Lacrosse to host Florida for senior day:

The women’s lacrosse team will take on #2 ranked Florida on Saturday for senior day. The team enters with six straight wins, and has clinched a spot in the conference tournament. The Gators enter with an identical 13-2 record, and are ranked one spot above Temple in the conference.

NFL Draft Expected to Bring Big Dollars

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The 82nd NFL draft is coming back to its roots in Philadelphia. Next week’s event, held April 27-29, will be the largest fan experience produced by the NFL, and will provide fans with three days of interactive exhibits, NFL meet-and-greets and more.

The Ben Franklin Parkway is expected to bring about 200,000 fans to the event and the city is looking at a large
economic boost of up to $81 million. Temple associate professor and director of the Sports Research Center Jeremy Jordan has studied the draft the past two years in Chicago and is expecting it to bring similar results to Philadelphia.

“What we’ve found in 2015 is the economic impact was about $80 million and in 2016 it was very consistent,” Jordan said. “So given what they had to invest to host the event we felt it was a positive thing for Chicago.”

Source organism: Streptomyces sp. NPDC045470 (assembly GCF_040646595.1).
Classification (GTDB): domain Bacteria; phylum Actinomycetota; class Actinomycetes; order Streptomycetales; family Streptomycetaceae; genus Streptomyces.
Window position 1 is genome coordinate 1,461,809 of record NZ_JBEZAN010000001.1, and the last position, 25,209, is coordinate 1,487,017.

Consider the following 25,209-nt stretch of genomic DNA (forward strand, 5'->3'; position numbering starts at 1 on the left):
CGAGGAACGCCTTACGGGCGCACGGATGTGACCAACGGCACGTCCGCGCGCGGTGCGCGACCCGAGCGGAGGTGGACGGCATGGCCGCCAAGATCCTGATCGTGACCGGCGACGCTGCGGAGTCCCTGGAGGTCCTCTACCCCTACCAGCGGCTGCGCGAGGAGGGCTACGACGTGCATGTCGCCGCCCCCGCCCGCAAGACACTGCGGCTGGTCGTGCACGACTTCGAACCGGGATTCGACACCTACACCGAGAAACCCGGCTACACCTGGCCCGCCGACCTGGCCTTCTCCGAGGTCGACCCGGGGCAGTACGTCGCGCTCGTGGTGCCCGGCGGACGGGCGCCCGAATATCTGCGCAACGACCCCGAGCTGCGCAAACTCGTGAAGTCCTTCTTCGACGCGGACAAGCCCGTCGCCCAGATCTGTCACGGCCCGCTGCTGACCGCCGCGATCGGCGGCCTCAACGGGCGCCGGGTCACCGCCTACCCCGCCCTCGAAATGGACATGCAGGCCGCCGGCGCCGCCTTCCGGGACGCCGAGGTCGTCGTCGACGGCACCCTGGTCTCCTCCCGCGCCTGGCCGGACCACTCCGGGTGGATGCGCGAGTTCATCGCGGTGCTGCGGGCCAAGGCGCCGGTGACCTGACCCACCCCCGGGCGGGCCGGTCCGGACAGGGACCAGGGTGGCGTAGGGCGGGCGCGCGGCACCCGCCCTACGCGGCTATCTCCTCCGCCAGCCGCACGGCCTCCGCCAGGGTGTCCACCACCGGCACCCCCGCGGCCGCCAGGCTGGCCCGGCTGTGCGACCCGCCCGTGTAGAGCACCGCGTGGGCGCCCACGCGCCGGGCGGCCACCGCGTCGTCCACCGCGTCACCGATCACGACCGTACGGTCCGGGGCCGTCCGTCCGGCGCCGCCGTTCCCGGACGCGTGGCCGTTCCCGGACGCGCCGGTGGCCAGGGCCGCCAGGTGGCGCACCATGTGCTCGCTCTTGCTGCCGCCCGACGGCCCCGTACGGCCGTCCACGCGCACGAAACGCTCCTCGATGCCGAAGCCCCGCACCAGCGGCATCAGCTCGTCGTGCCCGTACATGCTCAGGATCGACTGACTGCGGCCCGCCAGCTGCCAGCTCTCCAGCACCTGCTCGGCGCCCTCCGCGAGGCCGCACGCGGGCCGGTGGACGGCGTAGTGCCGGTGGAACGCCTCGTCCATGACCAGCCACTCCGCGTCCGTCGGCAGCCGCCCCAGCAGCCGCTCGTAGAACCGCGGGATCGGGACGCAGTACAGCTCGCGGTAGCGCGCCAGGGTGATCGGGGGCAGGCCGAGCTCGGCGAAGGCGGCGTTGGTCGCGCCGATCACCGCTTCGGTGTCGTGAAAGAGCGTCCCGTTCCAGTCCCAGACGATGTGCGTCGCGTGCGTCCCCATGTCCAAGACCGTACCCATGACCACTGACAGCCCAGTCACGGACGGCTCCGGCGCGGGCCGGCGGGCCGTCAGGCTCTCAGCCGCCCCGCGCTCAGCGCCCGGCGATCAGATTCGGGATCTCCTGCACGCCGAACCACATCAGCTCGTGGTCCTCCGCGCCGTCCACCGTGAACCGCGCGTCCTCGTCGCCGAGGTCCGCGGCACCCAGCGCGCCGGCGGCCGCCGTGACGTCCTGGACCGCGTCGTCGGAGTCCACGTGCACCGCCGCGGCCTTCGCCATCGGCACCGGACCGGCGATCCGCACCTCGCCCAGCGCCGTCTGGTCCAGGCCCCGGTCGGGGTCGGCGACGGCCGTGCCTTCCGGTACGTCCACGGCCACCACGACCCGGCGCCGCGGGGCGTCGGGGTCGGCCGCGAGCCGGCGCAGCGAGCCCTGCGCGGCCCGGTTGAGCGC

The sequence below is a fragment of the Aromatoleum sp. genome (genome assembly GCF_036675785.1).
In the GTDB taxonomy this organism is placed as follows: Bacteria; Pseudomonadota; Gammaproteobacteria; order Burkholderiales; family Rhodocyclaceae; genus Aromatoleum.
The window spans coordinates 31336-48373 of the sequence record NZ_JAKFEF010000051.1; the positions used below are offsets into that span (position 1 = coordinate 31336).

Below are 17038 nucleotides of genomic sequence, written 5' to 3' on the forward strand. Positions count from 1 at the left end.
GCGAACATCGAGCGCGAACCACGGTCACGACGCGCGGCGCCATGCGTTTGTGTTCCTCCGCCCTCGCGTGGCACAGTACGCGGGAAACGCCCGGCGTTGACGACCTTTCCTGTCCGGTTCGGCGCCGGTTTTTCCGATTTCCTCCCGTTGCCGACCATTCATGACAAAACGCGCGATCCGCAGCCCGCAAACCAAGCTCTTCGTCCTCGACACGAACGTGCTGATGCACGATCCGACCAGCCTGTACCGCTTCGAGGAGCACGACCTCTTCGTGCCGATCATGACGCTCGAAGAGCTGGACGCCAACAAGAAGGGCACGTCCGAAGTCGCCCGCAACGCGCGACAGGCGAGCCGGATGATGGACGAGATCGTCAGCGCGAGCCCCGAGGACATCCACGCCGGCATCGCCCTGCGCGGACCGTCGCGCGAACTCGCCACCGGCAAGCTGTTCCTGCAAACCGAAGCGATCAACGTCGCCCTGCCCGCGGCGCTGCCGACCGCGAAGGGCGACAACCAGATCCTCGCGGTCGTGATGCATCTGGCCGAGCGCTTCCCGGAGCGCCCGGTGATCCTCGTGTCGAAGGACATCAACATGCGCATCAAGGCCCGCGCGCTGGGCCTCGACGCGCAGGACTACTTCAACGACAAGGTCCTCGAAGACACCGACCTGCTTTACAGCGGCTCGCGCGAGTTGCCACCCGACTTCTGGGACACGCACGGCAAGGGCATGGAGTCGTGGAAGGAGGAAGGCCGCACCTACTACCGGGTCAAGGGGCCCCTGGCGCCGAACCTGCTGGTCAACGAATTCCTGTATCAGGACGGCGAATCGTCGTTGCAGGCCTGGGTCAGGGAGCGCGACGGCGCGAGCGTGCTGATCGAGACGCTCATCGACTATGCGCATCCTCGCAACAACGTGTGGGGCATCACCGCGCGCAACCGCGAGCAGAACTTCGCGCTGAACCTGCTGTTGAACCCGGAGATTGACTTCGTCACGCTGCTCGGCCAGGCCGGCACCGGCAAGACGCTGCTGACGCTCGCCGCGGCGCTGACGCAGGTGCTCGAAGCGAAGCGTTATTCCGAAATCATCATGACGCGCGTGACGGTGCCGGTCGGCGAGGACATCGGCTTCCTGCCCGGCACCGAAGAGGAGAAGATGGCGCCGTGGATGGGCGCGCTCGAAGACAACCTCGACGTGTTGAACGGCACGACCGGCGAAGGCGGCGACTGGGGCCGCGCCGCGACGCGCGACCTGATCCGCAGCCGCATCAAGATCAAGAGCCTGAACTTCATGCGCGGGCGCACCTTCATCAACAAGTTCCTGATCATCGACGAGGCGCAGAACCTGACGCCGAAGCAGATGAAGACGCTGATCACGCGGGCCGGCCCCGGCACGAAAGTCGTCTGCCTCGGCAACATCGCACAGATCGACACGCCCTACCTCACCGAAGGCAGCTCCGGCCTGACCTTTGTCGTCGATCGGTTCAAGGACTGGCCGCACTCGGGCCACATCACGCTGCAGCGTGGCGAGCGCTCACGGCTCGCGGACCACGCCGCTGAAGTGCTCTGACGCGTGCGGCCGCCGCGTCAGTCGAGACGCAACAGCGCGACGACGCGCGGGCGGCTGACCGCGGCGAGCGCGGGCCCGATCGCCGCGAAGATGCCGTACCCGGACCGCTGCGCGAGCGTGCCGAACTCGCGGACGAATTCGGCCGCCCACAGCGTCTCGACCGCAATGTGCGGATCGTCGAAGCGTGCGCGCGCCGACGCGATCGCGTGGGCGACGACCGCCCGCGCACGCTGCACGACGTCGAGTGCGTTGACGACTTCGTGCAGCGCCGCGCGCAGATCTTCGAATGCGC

NFL Draft stage being set up in front of Philadelphia Museum of Art, where draft rounds will be held.

While Chicago and Philadelphia are both metropolitan areas with many similarities, Jordan also thinks Philadelphia’s location will have an impact on the event’s attendance.

“Philadelphia is unique in some regards because of its geographic location. So if you think of where it’s at on the eastern seaboard it’s very close to large metropolitan areas with a large NFL fan base,” Jordan said.

The draft event is expected to cost about $25 million, of which the NFL covers 80 percent of the bill. The host city is responsible for covering city services such as marketing support and construction.  Philadelphia plans to contribute $500,000 in public funding, and anything over that amount will be reimbursed. 

The Philadelphia Convention and Visitors Bureau said the city has been fundraising for a year and has received support from mostly corporate and hospitality donors.

“We’ve been reaching out to the corporate community and have received some packages, primarily hospitality-based, that we’ve been able to pitch. We have more than 20 companies that have come on board throughout the region, so we’re very thankful for that,” Larry Needle, Sports Director of PHL Sports said.

Some city residents have become skeptical about the use of public funding and whether it will be worthwhile for the city. Jordan and Needle couldn’t guarantee a specific amount of money the event will bring to the city, but they both believe it will be a positive thing for Philadelphia.

“26,000 jobs are supported, so it’s really a no-brainer and a win-win economically and in every other way,” Needle said.